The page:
Lithium ion failure

A good explanation of why lithium ion batteries lose capacity over their cycle life is that components of the electrolyte oxidize at the cathode under high voltage and high temperature conditions which then are reduced at the anode side and eventually block-off the porosity and ionic conduction deeper into the anode material which then results in lithium metal plating and shutting down of the cell.

This seems a more likely cause and effect than my explanation for the lithium ion lifecycle test below thinking the failure was due to pulverization of the cathode material since that would in turn cause oxygen release and gassing into a puffy cell which did not happen, so i think electrolyte reduction and coating on the anode would better explain the sudden loss of capacity.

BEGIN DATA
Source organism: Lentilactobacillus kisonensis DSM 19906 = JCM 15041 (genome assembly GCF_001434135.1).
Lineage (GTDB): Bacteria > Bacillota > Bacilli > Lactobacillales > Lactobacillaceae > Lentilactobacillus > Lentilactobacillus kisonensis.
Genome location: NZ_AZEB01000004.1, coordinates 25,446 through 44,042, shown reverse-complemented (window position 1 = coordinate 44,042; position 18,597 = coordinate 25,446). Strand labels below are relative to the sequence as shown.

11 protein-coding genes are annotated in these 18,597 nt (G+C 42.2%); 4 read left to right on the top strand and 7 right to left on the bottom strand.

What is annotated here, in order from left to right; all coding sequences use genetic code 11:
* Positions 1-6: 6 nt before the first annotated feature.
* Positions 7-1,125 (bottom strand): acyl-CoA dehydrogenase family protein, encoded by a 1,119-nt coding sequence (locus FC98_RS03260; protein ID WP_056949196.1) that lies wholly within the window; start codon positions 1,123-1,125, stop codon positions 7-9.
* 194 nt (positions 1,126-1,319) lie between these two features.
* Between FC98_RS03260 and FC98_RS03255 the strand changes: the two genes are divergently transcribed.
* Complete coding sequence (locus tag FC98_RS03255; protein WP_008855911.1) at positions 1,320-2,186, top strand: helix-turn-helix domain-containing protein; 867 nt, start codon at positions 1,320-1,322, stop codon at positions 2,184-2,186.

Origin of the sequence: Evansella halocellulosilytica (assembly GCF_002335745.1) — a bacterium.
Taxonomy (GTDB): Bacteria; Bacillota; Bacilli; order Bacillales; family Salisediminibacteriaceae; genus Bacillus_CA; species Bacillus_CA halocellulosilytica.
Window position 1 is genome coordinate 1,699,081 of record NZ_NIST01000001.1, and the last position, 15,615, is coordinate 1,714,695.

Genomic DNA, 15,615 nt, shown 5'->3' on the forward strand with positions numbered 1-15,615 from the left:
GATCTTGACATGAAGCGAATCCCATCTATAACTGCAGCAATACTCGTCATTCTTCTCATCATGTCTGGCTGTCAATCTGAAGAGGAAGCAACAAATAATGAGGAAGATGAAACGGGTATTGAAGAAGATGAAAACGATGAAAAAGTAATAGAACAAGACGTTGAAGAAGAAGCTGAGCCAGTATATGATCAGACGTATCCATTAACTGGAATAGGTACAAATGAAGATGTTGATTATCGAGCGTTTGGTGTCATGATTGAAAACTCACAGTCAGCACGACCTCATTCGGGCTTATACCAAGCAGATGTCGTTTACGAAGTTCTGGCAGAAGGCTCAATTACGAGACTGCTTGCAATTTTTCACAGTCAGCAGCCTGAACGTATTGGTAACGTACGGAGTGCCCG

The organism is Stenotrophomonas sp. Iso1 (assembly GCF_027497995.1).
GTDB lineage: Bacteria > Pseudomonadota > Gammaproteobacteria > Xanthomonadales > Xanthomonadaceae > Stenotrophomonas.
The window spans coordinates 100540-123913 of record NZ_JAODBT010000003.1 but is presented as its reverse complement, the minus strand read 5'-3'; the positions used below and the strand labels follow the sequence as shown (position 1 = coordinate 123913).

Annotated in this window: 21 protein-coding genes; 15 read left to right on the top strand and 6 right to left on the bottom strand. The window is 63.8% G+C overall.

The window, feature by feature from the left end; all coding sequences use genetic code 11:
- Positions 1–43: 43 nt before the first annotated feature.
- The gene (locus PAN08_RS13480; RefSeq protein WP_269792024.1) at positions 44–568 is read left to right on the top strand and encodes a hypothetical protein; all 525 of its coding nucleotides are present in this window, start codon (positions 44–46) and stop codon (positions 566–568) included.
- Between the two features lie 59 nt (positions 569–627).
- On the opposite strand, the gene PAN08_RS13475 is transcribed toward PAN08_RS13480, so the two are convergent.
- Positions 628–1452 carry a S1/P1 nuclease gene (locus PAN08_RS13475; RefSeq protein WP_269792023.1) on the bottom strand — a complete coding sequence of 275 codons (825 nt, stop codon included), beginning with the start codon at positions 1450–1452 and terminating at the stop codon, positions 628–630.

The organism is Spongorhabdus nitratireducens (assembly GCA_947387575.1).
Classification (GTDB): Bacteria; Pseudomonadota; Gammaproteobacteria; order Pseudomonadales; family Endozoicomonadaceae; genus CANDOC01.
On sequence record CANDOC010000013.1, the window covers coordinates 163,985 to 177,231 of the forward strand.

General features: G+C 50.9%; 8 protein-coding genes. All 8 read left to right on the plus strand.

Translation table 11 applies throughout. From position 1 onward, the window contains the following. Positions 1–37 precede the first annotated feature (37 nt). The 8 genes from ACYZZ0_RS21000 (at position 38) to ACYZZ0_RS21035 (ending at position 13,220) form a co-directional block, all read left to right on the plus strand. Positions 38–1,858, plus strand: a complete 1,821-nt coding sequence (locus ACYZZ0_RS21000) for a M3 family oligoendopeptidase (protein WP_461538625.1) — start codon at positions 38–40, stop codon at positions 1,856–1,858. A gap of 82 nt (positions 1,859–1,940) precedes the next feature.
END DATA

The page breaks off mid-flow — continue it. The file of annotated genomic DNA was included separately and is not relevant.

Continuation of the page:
A very interesting theory and technique for measurement of electrolyte degradation are explained in the video below by Jeff Dahn of Dalhousie University.

Why do Li-ion Batteries die ? and how to improve the situation?

Professor Jeff Dahn (Dalhousie University)
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5 thoughts on “Lithium ion failure

  1. Thanks for your sharing!

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  2. I think there is a way to stay the battery longer by reconditioning. I recently wrote articles about this type of information on my blog and reconditioning batteries are now big market. Well, thank you for providing us with such a great content!

  3. An intriguing discussion is worth comment. I think that you ought to publish more on this subject matter, it might not be a taboo matter but generally people don’t discuss these issues. To the next! Kind regards!!

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